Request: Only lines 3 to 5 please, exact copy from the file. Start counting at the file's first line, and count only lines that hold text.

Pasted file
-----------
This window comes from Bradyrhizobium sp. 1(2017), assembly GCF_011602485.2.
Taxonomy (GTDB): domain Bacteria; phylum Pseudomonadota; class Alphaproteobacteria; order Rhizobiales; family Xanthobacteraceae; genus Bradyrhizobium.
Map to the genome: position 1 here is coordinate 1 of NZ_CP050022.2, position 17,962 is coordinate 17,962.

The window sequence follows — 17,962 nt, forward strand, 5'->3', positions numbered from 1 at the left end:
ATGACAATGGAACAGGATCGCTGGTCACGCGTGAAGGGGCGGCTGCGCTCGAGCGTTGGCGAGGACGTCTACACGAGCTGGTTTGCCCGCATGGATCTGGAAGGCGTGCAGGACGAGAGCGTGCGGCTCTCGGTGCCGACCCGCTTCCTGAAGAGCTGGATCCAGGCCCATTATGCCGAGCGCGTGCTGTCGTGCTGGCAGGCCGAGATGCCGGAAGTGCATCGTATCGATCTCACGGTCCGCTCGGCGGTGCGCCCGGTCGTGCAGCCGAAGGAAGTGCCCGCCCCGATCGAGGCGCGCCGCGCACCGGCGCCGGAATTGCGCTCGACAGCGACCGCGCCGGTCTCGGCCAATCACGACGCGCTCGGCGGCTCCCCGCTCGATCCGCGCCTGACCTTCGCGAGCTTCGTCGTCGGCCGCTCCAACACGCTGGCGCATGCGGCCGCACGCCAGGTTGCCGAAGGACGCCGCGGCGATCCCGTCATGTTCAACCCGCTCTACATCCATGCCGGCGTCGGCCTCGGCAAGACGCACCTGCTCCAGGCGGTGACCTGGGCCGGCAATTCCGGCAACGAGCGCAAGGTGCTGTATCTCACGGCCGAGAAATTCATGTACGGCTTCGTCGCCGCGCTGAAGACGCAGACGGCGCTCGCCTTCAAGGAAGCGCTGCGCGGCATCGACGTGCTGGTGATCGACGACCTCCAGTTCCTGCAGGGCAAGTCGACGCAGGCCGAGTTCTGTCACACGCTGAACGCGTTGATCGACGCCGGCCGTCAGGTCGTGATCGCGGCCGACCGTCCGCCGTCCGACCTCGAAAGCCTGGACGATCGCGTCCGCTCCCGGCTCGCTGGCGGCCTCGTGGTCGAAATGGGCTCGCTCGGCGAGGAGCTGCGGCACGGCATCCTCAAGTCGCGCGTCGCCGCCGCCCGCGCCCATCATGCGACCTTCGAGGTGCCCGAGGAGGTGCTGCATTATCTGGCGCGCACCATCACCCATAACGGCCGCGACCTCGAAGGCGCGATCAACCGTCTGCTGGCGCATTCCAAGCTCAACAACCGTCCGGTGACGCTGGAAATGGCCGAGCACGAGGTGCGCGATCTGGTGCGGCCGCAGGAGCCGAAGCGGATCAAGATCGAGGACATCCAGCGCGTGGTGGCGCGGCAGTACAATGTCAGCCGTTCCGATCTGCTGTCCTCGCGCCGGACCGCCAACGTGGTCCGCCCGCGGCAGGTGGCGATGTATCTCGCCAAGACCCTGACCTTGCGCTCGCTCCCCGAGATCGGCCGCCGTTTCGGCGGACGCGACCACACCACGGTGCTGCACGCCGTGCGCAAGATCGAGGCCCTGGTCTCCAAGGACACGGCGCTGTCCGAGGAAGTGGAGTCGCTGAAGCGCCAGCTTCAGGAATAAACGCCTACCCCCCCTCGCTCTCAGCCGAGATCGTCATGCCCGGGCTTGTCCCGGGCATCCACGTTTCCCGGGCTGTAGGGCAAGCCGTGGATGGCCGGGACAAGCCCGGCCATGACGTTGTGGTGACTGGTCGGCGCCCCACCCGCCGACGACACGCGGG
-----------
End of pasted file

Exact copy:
Map to the genome: position 1 here is coordinate 1 of NZ_CP050022.2, position 17,962 is coordinate 17,962.

The window sequence follows — 17,962 nt, forward strand, 5'->3', positions numbered from 1 at the left end:
ATGACAATGGAACAGGATCGCTGGTCACGCGTGAAGGGGCGGCTGCGCTCGAGCGTTGGCGAGGACGTCTACACGAGCTGGTTTGCCCGCATGGATCTGGAAGGCGTGCAGGACGAGAGCGTGCGGCTCTCGGTGCCGACCCGCTTCCTGAAGAGCTGGATCCAGGCCCATTATGCCGAGCGCGTGCTGTCGTGCTGGCAGGCCGAGATGCCGGAAGTGCATCGTATCGATCTCACGGTCCGCTCGGCGGTGCGCCCGGTCGTGCAGCCGAAGGAAGTGCCCGCCCCGATCGAGGCGCGCCGCGCACCGGCGCCGGAATTGCGCTCGACAGCGACCGCGCCGGTCTCGGCCAATCACGACGCGCTCGGCGGCTCCCCGCTCGATCCGCGCCTGACCTTCGCGAGCTTCGTCGTCGGCCGCTCCAACACGCTGGCGCATGCGGCCGCACGCCAGGTTGCCGAAGGACGCCGCGGCGATCCCGTCATGTTCAACCCGCTCTACATCCATGCCGGCGTCGGCCTCGGCAAGACGCACCTGCTCCAGGCGGTGACCTGGGCCGGCAATTCCGGCAACGAGCGCAAGGTGCTGTATCTCACGGCCGAGAAATTCATGTACGGCTTCGTCGCCGCGCTGAAGACGCAGACGGCGCTCGCCTTCAAGGAAGCGCTGCGCGGCATCGACGTGCTGGTGATCGACGACCTCCAGTTCCTGCAGGGCAAGTCGACGCAGGCCGAGTTCTGTCACACGCTGAACGCGTTGATCGACGCCGGCCGTCAGGTCGTGATCGCGGCCGACCGTCCGCCGTCCGACCTCGAAAGCCTGGACGATCGCGTCCGCTCCCGGCTCGCTGGCGGCCTCGTGGTCGAAATGGGCTCGCTCGGCGAGGAGCTGCGGCACGGCATCCTCAAGTCGCGCGTCGCCGCCGCCCGCGCCCATCATGCGACCTTCGAGGTGCCCGAGGAGGTGCTGCATTATCTGGCGCGCACCATCACCCATAACGGCCGCGACCTCGAAGGCGCGATCAACCGTCTGCTGGCGCATTCCAAGCTCAACAACCGTCCGGTGACGCTGGAAATGGCCGAGCACGAGGTGCGCGATCTGGTGCGGCCGCAGGAGCCGAAGCGGATCAAGATCGAGGACATCCAGCGCGTGGTGGCGCGGCAGTACAATGTCAGCCGTTCCGATCTGCTGTCCTCGCGCCGGACCGCCAACGTGGTCCGCCCGCGGCAGGTGGCGATGTATCTCGCCAAGACCCTGACCTTGCGCTCGCTCCCCGAGATCGGCCGCCGTTTCGGCGGACGCGACCACACCACGGTGCTGCACGCCGTGCGCAAGATCGAGGCCCTGGTCTCCAAGGACACGGCGCTGTCCGAGGAAGTGGAGTCGCTGAAGCGCCAGCTTCAGGAATAAACGCCTACCCCCCCTCGCTCTCAGCCGAGATCGTCATGCCCGGGCTTGTCCCGGGCATCCACGTTTCCCGGGCTGTAGGGCAAGCCGTGGATGGCCGGGACAAGCCCGGCCATGACGTTGTGGTGACTGGTCGGCGCCCCACCCGCCGACGACACGCGGG